ASUS EAH6850 DirectCU Review

👤by Sahil Mannick Comments 📅21-10-10

As with the HD6870 conclusion, it’s important to analyse the results on the basis of the pricing. The HD6850 was meant to compete with the 768MB variant of the GTX460 and yet at around £150 or £160 in ASUS’s case, it is being pitted against the 1GB card. This is mainly due to aggressive pricing on Nvidia’s behalf but nonetheless price/performance is the most important factor in the highly competitive mid-range market. To get a better overall idea of the performance difference between the GTX460 1GB and the HD6850, a wide selection of game was use to ensure less bias in the result. It’s not mystery that some games tend to prefer either AMD or Nvidia. Unfortunately for AMD, the GTX460 1GB came out top in the majority of games. The HD6850 could only grab a lead in Crysis Warhead, Resident Evil 5, Battlefield Bad Company 2 and Mafia. In those 4 games, it lead by approximately 7% at both stock speed and when overclocked. In other cases, the Nvidia card lead by around 10%. For an overall figure, the GTX460 1GB performed 4% better and it exceeded the HD6850 when it came to tessellation performance by 7-10%. AMD might be right in targeting the 768MB GTX460 with their HD6850 but pricing will have to come down to make it a worthy competitor. The main advantage of the Barts core is its power efficiency drawing an impressive 75W less at stock speed.

Based on the specifications alone, the HD6870 has up to 33% more shader power than its sibling and looking at the real world performance, the difference was much less. With both at stock speed, the HD6870 manages to pull ahead by an average of 20%. At overclocked speed, the HD6850 closes the gap to 10% thanks to the ASUS’s card outstanding 27% overclock. When the performance/price ratio is evaluated, the HD6870 ends up 30% more expensive for a 20% gain in performance, highlighting the excellent value for money that the HD6850 offers. Unfortunately, the same conclusion is reached here and Nvidia have to be commended for offering the best performance/price ratio of the cards tested today. We can take into account the diminishing returns of the more expensive HD6870 but consumers looking to buy a mid-range card will no doubt have value in the minds instead of sheer performance. For those wondering how an overclocked HD6850 fares against a stock HD6870, the difference is a mere 1.2% favouring the latter.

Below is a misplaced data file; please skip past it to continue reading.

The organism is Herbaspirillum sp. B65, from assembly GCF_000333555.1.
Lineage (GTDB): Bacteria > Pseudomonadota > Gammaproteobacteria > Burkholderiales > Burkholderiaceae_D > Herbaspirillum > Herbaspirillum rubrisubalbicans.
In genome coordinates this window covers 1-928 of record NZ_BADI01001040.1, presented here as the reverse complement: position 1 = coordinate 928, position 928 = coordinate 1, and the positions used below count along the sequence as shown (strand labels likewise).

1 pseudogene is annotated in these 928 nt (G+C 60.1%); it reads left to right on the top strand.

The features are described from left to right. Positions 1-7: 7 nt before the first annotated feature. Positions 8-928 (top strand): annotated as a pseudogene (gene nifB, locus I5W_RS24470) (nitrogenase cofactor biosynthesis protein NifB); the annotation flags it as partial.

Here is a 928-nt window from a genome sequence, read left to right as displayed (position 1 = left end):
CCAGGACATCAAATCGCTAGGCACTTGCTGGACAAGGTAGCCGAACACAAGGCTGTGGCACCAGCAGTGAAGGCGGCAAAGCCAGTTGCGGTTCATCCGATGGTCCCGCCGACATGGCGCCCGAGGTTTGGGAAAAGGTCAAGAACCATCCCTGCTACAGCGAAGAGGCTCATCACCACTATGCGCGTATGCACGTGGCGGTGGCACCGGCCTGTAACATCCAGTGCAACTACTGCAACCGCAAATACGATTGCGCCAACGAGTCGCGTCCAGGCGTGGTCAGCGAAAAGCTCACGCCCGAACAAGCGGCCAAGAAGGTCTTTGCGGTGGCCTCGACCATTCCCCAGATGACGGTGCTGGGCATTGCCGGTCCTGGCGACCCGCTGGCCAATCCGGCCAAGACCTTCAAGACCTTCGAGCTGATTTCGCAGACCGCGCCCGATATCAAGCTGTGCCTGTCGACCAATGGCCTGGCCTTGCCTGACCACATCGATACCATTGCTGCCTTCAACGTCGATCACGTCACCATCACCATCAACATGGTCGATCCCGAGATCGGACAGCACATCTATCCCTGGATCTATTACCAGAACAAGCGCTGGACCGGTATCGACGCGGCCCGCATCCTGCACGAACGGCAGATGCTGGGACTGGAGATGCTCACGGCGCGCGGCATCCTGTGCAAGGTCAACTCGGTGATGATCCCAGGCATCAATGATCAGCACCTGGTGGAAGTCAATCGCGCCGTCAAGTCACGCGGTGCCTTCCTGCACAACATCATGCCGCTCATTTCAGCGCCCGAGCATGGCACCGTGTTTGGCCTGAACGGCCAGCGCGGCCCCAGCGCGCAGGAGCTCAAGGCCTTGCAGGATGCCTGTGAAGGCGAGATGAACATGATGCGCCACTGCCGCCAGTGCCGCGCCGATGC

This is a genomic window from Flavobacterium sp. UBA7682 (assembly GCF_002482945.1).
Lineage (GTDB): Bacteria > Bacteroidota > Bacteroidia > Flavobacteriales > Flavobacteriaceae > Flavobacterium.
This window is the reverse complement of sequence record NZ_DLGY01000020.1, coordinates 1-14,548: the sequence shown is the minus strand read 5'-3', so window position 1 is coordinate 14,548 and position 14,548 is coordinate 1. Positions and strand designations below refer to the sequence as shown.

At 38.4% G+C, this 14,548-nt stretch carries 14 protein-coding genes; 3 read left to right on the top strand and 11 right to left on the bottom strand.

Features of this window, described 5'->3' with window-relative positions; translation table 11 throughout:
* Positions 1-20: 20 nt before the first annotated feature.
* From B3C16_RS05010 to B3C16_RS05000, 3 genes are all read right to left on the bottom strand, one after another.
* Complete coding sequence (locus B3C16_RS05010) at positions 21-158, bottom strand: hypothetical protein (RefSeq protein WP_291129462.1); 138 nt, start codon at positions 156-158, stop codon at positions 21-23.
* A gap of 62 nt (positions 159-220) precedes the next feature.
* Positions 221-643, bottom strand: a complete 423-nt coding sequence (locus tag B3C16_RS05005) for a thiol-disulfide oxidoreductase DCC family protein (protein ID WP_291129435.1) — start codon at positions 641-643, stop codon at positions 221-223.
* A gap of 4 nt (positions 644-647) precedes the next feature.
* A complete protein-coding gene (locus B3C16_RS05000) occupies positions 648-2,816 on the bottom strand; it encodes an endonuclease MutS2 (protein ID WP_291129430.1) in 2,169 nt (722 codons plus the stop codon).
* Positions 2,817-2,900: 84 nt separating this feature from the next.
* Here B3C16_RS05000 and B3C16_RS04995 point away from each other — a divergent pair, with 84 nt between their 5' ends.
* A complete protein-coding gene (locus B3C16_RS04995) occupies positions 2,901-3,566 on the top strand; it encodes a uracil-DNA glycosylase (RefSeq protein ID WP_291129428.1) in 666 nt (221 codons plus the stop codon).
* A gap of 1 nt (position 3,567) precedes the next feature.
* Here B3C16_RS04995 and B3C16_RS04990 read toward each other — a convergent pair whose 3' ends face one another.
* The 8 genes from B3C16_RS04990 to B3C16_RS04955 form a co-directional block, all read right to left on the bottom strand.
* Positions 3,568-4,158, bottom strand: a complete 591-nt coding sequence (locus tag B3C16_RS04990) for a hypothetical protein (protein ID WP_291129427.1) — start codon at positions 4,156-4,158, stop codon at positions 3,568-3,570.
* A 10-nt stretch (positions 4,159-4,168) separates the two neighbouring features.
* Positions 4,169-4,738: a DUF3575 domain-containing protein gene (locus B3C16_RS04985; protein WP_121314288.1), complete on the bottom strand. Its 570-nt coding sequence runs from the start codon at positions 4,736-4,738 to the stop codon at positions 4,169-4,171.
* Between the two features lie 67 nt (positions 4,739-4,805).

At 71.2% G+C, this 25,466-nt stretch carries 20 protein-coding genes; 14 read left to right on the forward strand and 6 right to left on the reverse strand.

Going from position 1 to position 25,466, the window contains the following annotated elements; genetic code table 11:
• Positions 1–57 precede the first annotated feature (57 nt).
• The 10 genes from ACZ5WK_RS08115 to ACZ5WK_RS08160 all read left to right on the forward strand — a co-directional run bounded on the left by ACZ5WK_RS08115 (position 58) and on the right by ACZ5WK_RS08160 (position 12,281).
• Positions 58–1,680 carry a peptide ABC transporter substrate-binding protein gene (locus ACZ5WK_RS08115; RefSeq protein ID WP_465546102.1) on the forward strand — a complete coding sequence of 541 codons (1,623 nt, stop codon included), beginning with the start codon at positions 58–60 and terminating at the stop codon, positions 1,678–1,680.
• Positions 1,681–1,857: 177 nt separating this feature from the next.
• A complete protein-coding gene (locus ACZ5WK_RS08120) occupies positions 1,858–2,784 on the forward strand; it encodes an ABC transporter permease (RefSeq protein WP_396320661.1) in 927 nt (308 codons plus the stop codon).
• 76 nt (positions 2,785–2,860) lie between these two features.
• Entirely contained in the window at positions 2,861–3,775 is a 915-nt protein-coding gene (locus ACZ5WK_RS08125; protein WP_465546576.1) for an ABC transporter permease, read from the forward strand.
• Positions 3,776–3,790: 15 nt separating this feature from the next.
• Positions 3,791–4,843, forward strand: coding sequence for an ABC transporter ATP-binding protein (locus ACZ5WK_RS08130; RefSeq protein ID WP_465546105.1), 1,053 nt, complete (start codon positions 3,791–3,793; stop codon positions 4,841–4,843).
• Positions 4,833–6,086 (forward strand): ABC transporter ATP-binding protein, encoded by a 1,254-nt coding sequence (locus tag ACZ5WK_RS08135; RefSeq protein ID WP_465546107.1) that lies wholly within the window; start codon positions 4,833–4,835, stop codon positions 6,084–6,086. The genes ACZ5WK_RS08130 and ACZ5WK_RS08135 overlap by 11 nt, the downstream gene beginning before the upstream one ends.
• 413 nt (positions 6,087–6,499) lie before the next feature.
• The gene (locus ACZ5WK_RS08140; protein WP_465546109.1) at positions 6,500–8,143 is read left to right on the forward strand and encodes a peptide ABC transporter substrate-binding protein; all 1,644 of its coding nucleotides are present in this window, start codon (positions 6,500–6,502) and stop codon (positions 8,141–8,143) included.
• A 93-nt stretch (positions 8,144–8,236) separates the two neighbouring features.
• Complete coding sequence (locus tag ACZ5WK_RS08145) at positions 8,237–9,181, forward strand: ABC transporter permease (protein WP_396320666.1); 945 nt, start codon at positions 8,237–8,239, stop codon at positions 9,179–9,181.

The ASUS card was a joy to work with. Its sleek design follows previous DirectCU models and teamed with the Barts core, it provides tremendous cooling potential. Consequently, it makes sense to have the Voltage Tweak utility to get the most of the HD6850 and boy did it deliver! The result was a sky high core clock of 1GHz, the golden barrier that eludes most cards on the market. A small voltage bump to 1.25V was all that was needed to attain the clock speed and best of all is that no other current HD6850 offers the same custom design and tweak-ability. For a £10 premium, it is definitely worth it over standard models.

+Decent performance
+Very Efficient and low power consumption
+Very cool and quiet operation
+Eyefinity support
+Stable and very high overclocking headroom
+Excellent & intuitive bundled software
+Aesthetically pleasing
+Pre-overclocked and Voltage tweak capability
+3 years warranty
-Naming scheme
-Nvidia’s GTX460 offers better performance for the money

ASUS have done a good job with their EAH6850 DirectCU TOP and earn themselves the Vortez Hardware Silver Award.

I would like to thanks ASUS for giving us this exclusive sample and opportunity.

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